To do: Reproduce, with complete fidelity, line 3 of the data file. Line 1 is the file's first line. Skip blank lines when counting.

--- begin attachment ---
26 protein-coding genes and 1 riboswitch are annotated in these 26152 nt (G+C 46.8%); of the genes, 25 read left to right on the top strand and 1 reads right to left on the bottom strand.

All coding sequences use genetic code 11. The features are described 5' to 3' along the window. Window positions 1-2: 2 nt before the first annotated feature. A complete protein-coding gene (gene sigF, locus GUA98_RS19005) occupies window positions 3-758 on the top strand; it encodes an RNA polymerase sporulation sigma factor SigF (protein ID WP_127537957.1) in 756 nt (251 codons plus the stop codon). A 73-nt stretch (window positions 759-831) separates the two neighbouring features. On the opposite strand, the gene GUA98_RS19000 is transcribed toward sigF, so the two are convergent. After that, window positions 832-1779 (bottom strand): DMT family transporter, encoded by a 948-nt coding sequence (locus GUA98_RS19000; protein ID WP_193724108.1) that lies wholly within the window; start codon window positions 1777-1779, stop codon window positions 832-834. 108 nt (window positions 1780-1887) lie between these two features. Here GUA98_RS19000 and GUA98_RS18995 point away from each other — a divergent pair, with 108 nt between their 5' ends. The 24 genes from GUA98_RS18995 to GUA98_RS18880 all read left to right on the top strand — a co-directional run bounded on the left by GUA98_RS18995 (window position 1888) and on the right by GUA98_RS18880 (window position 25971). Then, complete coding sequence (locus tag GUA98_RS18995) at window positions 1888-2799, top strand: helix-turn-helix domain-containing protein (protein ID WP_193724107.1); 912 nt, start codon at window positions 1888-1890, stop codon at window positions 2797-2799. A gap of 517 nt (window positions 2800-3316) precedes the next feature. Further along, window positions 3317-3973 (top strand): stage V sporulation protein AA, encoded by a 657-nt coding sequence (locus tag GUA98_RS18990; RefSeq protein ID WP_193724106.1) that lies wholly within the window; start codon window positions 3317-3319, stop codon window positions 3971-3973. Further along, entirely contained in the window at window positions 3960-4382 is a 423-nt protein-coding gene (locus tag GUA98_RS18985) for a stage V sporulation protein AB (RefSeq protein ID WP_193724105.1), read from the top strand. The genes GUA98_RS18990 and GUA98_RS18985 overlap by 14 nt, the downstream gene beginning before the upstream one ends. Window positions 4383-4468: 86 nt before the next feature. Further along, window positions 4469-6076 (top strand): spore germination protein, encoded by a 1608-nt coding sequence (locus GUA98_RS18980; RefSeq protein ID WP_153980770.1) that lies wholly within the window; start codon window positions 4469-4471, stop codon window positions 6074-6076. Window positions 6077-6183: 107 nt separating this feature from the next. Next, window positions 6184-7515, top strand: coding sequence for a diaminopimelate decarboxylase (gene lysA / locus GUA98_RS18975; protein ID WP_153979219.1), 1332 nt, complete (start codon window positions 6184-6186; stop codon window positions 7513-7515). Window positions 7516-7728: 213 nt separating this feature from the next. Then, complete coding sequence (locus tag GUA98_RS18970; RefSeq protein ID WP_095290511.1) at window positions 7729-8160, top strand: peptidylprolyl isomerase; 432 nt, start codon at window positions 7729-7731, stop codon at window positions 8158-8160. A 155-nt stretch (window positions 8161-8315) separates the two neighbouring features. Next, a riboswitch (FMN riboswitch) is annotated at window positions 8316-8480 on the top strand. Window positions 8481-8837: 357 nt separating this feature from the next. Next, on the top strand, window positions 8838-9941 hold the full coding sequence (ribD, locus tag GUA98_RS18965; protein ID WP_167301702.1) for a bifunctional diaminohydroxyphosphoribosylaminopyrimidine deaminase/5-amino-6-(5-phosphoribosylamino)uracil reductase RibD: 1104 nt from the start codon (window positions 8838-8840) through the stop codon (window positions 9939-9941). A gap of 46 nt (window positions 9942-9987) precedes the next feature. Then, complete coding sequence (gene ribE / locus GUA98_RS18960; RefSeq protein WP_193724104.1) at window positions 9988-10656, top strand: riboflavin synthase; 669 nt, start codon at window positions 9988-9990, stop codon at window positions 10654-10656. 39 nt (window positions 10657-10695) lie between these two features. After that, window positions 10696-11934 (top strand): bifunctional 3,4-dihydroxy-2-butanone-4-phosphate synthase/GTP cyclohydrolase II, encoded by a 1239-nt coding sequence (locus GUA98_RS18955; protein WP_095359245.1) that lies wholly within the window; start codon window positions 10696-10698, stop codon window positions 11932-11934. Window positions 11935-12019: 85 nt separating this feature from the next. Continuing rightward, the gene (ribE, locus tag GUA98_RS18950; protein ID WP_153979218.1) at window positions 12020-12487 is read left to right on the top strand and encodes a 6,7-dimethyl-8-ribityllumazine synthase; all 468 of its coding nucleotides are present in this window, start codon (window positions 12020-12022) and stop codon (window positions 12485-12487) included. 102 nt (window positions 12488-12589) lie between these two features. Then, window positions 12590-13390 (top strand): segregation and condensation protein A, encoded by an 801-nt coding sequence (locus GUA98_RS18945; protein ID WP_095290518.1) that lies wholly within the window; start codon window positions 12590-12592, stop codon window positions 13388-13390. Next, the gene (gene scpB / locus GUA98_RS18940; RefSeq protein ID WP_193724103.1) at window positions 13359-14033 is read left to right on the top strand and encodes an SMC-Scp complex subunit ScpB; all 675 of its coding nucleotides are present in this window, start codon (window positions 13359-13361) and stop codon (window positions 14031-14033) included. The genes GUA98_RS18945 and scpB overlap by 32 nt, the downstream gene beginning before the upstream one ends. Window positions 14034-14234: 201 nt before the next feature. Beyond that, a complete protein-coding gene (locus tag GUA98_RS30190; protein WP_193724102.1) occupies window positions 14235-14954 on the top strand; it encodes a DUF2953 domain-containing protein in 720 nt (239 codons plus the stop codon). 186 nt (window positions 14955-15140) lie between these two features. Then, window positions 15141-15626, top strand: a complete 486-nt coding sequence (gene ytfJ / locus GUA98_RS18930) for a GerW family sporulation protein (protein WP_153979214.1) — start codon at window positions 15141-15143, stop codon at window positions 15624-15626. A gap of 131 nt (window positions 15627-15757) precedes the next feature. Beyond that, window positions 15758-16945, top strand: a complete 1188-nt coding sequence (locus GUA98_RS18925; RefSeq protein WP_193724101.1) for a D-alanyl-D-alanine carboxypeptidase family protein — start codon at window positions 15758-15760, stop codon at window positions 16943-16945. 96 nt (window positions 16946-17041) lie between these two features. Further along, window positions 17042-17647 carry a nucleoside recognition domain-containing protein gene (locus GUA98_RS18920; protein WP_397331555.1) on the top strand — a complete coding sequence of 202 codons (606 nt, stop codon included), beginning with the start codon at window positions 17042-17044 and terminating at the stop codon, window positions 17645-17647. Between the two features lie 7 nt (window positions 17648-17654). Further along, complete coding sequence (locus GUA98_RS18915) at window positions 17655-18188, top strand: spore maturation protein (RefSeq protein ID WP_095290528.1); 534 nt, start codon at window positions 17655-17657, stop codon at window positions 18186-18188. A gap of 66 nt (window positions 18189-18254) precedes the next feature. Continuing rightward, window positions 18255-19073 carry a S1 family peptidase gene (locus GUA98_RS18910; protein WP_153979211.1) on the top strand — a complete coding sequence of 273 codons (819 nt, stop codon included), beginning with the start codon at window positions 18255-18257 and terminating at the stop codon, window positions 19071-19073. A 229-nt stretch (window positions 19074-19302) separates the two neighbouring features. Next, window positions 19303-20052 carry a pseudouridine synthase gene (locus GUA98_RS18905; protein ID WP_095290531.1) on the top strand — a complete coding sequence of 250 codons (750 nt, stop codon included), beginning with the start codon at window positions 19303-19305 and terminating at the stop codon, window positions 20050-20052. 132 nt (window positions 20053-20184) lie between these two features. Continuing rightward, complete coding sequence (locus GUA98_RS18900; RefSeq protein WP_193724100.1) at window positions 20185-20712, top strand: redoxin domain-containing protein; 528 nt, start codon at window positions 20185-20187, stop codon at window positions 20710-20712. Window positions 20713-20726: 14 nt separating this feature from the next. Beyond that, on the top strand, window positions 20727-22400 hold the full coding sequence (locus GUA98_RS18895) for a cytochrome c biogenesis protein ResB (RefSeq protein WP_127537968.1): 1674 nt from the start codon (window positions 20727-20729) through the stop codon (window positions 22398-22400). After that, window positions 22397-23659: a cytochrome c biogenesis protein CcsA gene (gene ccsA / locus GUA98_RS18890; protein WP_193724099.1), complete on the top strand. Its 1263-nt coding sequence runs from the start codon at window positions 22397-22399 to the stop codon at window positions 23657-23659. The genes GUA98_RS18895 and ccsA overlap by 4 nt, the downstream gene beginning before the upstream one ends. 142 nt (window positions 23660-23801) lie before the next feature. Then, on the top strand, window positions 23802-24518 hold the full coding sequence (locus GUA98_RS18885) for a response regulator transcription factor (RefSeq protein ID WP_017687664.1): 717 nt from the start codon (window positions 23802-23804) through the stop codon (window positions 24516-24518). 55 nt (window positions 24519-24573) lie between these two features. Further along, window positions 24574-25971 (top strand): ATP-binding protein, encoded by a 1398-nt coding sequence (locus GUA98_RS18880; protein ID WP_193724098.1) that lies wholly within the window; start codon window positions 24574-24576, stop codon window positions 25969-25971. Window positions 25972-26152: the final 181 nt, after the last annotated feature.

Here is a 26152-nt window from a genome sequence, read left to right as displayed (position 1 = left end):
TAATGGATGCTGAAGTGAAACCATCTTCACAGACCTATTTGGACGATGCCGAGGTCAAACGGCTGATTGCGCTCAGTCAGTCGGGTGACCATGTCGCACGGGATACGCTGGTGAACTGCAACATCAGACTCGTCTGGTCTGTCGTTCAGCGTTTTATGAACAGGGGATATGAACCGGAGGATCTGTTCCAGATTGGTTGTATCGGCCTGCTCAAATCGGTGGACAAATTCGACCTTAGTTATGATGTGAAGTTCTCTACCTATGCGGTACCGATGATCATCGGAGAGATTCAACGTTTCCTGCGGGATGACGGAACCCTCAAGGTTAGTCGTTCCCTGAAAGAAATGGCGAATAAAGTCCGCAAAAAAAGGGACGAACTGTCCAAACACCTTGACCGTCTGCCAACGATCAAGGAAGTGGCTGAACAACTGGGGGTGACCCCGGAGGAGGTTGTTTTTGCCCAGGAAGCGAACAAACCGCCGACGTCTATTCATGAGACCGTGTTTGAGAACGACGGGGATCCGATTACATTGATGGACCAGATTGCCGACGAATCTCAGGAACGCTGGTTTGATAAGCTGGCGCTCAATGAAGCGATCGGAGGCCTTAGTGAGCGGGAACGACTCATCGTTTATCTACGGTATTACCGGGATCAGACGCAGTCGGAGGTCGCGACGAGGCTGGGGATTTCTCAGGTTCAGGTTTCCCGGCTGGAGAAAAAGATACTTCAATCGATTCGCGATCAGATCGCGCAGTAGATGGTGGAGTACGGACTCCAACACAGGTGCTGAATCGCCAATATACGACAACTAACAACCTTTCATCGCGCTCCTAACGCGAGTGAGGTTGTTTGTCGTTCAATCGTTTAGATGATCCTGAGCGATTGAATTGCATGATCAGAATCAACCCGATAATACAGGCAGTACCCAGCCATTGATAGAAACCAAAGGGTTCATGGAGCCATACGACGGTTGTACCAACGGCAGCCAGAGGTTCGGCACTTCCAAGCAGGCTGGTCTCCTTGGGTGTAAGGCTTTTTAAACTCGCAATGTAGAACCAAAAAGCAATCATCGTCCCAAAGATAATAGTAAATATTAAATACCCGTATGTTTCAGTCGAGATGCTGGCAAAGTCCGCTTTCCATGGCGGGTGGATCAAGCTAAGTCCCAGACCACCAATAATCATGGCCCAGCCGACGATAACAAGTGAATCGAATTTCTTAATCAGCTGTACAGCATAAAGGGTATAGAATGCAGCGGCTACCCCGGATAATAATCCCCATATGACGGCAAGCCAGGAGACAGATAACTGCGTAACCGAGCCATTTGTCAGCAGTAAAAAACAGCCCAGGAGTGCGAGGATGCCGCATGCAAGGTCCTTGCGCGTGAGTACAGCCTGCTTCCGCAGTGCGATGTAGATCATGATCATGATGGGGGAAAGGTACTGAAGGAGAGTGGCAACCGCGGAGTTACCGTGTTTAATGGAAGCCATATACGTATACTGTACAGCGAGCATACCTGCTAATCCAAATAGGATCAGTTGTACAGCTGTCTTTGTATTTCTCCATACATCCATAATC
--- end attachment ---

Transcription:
Here is a 26152-nt window from a genome sequence, read left to right as displayed (position 1 = left end):